Was that convincing? Nah, didn’t think so. Sigh.
I started thinking about tonight’s Braves-Giants game a few minutes ago. I want to talk myself into Atlanta coming out of the gate strong, but I’m having a hard time really getting on board. My thought process:
The good: Derek Lowe was 5-0 in September, with 29 strikeouts, three walks and a 1.17 ERA in 30.1 innings.
The not-so-good: Those starts came against the Pirates, the Nationals — twice — the Mets and the Marlins.
The good: Lowe is 5-1 with a 1.98 ERA in eight starts in AT&T Park, including a good one this year.
The not-so-good: He’s a groundball pitcher and the Braves have Brooks Conrad at second and Omar Infante at third. Conrad is bad everywhere. Infante is more comfortable at second than he is at third.
I guess a hot Lowe is all a Braves fan can ask for at the moment, but I think there may be more light than heat here. And I really just wanted an excuse to say “OctLoweber” again, because it’s all kinds of fun. Other random bits causing me nervousness:
- The Giants’ ERA for the month of September: 1.78. Yikes;
- The Braves outfielders that aren’t named Heyward are still McLouth, Melky, Diaz and Ankiel;
- The Braves were 35-46 on the road this year, which is the worst road record among playoff teams;
- The Braves bullpen is cited as a big strength — and it is — but the Giants’ was actually better this year;
I’m not trying to be overly pessimistic here. I’m psyched and rooting and all of that. But I figured I owe a lot of people who are accusing me of being a Debbie Downer about the Braves’ chances this postseason a bit of an explanation as to why I’m being a Debbie Downer.
But again: OctLoweber!
Buster Olney of ESPN reports that the White Sox and Diamondbacks have emerged as two of the strongest contenders for Orioles third baseman Manny Machado. It seems like a foregone conclusion that Baltimore will deal their superstar infielder this winter, but nothing appears imminent just yet. While both the White Sox and D-backs have reportedly made serious offers, Orioles owner Peter Angelos is wary of any non-contending team that might be incentivized to flip Machado to the rival Yankees next season.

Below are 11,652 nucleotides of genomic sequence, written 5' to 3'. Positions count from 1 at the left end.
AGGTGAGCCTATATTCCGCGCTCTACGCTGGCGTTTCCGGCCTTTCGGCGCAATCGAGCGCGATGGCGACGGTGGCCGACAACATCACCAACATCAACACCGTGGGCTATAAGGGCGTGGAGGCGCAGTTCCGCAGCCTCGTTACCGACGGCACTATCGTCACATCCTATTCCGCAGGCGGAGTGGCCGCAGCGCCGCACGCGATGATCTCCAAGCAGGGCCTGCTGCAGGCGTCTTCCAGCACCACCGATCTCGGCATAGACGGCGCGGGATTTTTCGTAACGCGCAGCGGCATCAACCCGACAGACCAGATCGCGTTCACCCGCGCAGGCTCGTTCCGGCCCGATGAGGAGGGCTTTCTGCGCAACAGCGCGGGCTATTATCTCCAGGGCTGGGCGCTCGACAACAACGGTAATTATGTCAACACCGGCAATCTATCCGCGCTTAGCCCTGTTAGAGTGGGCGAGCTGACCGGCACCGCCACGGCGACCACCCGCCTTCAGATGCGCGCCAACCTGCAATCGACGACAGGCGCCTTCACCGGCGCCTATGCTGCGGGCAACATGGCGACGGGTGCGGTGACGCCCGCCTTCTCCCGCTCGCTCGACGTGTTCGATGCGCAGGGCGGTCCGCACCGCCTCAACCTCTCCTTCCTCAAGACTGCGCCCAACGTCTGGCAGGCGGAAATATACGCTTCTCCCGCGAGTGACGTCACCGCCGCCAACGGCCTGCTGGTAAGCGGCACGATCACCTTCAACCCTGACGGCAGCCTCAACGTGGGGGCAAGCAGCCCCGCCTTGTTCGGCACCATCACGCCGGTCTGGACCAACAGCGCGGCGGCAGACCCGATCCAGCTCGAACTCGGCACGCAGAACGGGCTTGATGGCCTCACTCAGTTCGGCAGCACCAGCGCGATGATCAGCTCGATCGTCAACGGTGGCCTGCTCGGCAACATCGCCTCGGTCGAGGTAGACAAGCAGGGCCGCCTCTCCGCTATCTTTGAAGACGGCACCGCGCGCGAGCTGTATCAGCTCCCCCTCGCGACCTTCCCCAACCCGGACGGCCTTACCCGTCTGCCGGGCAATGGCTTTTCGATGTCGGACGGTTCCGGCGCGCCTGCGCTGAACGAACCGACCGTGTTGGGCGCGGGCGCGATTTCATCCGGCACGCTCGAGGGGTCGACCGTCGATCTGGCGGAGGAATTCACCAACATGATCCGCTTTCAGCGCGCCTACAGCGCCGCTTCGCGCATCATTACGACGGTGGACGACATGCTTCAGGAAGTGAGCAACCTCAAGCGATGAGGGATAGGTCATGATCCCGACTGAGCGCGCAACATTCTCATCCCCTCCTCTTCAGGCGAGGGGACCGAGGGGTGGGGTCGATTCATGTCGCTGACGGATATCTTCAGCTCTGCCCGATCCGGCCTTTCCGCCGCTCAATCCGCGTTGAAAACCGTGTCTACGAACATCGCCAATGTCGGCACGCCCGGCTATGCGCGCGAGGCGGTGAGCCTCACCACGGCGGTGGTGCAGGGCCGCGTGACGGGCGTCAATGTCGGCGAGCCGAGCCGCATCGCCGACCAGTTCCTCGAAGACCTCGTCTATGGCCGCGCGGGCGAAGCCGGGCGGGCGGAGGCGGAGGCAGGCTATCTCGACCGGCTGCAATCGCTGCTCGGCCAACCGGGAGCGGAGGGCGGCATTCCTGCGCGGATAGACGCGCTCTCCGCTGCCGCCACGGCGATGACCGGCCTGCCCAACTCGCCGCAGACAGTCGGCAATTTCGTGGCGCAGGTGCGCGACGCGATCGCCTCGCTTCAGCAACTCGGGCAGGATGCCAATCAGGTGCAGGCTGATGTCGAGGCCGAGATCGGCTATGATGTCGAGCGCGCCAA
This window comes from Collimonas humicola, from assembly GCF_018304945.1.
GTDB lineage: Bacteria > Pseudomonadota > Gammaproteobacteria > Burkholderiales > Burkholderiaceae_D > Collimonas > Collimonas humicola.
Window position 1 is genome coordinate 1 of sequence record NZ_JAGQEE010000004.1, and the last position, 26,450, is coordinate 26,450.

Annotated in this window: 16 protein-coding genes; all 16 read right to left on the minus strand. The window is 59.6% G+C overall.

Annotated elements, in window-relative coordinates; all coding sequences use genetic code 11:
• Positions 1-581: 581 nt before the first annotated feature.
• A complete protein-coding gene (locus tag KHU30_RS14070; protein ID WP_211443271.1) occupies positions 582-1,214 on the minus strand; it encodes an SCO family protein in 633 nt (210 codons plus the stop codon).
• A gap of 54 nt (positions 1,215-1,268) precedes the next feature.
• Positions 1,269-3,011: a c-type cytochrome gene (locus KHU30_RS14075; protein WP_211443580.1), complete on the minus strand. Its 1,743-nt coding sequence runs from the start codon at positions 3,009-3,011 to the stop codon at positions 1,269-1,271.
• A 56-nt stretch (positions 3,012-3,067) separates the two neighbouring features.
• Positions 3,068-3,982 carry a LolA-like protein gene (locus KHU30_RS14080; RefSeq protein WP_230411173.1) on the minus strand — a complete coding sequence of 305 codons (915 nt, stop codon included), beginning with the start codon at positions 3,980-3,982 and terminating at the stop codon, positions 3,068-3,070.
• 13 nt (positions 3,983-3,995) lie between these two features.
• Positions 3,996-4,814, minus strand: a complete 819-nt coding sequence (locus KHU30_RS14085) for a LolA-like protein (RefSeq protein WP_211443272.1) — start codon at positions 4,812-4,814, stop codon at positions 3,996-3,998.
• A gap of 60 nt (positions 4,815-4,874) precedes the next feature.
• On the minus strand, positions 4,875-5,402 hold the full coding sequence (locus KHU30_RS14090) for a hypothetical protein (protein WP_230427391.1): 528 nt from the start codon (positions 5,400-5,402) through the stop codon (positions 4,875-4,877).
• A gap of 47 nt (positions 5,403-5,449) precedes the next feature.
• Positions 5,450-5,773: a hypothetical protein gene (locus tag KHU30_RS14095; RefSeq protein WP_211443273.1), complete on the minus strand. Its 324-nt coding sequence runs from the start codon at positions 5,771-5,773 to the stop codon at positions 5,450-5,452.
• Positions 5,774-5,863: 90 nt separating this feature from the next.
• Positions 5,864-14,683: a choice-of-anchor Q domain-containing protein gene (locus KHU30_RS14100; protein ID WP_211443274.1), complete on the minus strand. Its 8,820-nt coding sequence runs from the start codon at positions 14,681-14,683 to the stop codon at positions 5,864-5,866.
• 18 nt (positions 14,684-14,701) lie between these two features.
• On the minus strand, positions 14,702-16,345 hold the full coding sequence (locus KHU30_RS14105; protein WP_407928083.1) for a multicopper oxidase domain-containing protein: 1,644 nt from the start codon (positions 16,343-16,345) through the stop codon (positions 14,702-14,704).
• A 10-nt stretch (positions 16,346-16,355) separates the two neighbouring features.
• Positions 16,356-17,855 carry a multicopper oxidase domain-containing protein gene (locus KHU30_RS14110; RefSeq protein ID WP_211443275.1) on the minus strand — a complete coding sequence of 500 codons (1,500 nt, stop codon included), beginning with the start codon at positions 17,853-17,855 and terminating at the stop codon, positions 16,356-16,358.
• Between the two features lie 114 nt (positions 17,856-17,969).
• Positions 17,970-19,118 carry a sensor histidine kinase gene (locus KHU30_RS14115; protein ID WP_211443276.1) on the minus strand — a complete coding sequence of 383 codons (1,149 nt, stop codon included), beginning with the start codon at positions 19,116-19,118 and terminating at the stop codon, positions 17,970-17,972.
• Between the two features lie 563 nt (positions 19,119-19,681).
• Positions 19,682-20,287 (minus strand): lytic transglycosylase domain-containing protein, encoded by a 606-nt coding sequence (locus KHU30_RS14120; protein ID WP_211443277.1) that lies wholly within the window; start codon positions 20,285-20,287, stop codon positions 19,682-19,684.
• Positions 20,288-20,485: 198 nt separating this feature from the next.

The White Sox, for their part, have assured the Orioles that they view Machado more as a solid one-year rental than the new face of their franchise, with no immediate plans to deal him elsewhere. Given their current rebuilding status and the unlikelihood that they would contend in 2018, it makes their offer a bit of a head-scratcher — and, as USA Today Sports’ Bob Nightengale points out, they’ve been reluctant to put any top-5 prospects on the table in preliminary negotiations.
The Diamondbacks, on the other hand, are far better positioned to enter the postseason in 2018, though that doesn’t automatically make them the perfect landing spot for Machado. They already have Jake Lamb stationed at third base, and while it’s not inconceivable that they could jettison the Ketel Marte/Chris Owings/Nick Ahmed shortstop platoon for someone of Machado’s talent, his $17 million salary appears to be more than the D-backs are currently capable of absorbing.
The White Sox and D-backs may have exhibited the most interest in Machado so far, but they’re hardly the only contenders here. MASN Sports’ Roch Kubatko maintains that the Cardinals and Yankees remain in discussions for the 25-year-old, with Cardinals’ RHP Jordan Hicks and catcher Carson Kelly drawing interest, as well as Yankees’ top prospect Gleyber Torres. Any deal involving the Yankees still feels like a long shot, however; as Craig mentioned on Wednesday, it makes sense that the club wouldn’t want to see their star player hanging around their division rivals in 2018, and the Yankees should be well prepared to make a run at him in free agency next winter.